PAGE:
By Ulf Laessing
The Kuwait Investment Authority has cut its exposure to global stocks and moved some assets into cash.
A government report has confirmed that the Kuwait Investment Authority (KIA), the nation's sovereign wealth fund, has reduced its exposure to global stock markets since October, shifting assets instead into short-term cash funds.In a briefing to parliament, the government said KIA had cut the ratio of international share investments in a key fund in a bid to minimise the effect of the global financial crisis on Kuwait, the world's seventh-largest oil exporter.
The news comes after KIA, which manages Kuwait's substantial oil-generated assets, last year burned its fingers by buying into U.S. banks such as Citigroup and Merrill Lynch before both stocks nosedived and the latter filed for bankruptcy protection.
KIA, which like other sovereign wealth funds does not disclose its investment policy, had come under fire in parliament for making those investments.
According to the report listing government measures since October, KIA had cut the ratio of international shares in the key Future Generation fund, a nest egg for when Kuwait's vast oil reserves run dry.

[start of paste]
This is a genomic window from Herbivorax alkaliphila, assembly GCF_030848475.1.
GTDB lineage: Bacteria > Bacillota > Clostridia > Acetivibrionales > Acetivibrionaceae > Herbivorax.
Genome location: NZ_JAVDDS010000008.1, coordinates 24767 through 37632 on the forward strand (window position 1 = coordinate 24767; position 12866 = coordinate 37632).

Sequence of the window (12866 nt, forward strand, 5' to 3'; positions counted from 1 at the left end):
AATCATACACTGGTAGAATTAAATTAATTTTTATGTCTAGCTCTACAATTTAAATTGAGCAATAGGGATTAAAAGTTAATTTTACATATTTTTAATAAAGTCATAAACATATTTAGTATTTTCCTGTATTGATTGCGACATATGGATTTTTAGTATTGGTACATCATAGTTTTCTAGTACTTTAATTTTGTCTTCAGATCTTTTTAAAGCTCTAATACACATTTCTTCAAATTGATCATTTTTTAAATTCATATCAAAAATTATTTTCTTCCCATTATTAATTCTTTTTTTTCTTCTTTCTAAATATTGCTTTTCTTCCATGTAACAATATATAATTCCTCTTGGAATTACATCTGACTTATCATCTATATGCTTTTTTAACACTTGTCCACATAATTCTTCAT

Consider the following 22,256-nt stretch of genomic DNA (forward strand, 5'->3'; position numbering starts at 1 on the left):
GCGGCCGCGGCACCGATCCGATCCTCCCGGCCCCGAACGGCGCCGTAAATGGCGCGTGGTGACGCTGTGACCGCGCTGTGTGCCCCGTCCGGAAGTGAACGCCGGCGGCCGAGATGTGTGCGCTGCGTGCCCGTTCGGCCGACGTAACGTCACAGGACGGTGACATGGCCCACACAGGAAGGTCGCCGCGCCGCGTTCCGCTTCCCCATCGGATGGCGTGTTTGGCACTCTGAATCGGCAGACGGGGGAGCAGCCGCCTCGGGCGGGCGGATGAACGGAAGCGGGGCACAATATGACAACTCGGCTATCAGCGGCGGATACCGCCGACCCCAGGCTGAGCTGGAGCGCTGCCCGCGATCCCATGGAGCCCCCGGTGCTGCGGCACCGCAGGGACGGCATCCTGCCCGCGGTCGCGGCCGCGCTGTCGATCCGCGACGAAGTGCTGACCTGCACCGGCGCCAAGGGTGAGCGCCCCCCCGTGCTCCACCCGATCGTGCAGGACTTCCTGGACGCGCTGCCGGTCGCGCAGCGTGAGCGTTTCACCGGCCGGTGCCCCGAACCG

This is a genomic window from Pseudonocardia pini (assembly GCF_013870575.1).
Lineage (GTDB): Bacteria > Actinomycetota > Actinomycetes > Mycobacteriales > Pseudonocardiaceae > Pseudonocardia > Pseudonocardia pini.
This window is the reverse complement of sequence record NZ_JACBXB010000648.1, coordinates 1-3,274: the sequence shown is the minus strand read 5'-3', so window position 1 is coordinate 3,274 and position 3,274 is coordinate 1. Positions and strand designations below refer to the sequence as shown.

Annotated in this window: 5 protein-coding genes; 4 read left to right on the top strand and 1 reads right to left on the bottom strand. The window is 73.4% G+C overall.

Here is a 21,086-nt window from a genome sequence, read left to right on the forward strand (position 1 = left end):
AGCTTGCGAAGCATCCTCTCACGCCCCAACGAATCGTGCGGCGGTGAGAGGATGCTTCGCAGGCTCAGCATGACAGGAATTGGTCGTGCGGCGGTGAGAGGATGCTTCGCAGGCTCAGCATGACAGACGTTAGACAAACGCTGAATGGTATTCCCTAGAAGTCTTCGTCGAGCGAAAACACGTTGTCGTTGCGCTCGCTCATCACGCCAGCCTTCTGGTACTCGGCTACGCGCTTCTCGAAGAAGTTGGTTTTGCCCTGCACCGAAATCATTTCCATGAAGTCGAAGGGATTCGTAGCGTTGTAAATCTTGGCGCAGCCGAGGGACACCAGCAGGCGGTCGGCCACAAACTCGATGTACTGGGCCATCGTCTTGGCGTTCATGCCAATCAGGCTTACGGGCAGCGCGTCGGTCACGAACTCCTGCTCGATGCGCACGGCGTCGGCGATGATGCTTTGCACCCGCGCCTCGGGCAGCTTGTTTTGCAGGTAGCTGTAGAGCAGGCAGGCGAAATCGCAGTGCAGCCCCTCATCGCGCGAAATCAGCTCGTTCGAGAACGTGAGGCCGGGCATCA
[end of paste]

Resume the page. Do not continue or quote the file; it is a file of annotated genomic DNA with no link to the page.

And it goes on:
"KIA has cut the percentage of investments in stocks listed on international markets in the Future Generation Fund; this has reflected on an increase of the percentage of liquidity invested in deposits and short-term cash instruments," the report said.
The fund managed assets worth at least 72 billion Kuwaiti dinars in the 2007/08 fiscal year to March 31, Finance Minister Mustafa al-Shamali said in July.
The report did not say if and when KIA had sold or bought any stocks, saying only that among recent investments it had bought only blue chips with a low risk.
The report was part of a government briefing to parliament's financial committee on Sunday on its latest packages of measures to tackle the impact of the global credit crunch. It plans to discuss the package at a cabinet meeting on Monday.
KIA last month launched on behalf of the government an investment fund worth 1.5 billion dinars to stop a slide on the local bourse, which fell 38 percent last year. (Reuters)